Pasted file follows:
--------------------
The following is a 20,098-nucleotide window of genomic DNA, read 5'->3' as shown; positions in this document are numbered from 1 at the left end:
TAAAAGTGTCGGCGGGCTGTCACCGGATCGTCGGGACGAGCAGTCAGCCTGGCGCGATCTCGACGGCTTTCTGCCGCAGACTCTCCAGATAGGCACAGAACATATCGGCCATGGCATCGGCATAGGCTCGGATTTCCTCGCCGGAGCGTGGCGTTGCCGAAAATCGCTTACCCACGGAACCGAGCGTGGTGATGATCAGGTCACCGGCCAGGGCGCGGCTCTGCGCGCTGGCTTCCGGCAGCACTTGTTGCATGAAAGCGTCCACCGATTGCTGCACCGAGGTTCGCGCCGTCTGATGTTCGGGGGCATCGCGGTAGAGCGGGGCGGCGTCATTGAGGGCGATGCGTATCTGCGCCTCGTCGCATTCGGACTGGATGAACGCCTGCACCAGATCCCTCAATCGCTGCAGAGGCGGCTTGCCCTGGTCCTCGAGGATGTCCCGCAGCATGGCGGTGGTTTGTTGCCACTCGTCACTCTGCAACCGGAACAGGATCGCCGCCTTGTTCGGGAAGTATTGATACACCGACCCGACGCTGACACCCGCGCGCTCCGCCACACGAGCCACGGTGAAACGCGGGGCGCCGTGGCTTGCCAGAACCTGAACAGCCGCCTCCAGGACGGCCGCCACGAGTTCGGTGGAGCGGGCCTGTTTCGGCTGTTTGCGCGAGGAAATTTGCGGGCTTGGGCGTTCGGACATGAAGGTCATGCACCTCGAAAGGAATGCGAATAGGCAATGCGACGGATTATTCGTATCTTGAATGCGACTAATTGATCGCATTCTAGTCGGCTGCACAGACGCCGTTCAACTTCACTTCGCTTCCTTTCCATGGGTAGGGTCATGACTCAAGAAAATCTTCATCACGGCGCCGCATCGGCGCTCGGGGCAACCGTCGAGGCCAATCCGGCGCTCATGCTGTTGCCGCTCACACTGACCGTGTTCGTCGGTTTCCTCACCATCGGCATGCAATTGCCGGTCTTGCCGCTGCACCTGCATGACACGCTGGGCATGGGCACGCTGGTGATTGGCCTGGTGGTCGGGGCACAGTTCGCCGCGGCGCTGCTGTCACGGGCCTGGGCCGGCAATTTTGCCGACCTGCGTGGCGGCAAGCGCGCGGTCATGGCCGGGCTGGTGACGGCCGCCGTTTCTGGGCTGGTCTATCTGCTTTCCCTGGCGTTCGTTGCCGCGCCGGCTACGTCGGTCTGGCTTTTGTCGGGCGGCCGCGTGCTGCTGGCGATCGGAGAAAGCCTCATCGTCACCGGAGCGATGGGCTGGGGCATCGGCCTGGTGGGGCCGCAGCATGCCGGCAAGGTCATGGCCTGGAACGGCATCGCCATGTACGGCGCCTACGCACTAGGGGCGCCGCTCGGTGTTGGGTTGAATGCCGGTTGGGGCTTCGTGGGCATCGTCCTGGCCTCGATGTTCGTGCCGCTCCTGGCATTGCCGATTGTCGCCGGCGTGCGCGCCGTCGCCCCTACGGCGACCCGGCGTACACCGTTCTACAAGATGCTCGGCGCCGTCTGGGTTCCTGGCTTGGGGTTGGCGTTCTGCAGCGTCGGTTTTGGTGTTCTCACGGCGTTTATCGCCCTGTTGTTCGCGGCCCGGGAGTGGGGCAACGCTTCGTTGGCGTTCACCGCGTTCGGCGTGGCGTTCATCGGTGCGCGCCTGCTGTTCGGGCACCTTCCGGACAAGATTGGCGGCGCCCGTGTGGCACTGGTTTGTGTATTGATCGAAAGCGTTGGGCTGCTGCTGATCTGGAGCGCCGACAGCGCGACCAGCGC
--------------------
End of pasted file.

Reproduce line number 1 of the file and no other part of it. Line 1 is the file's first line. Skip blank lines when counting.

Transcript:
The following is a 20,098-nucleotide window of genomic DNA, read 5'->3' as shown; positions in this document are numbered from 1 at the left end: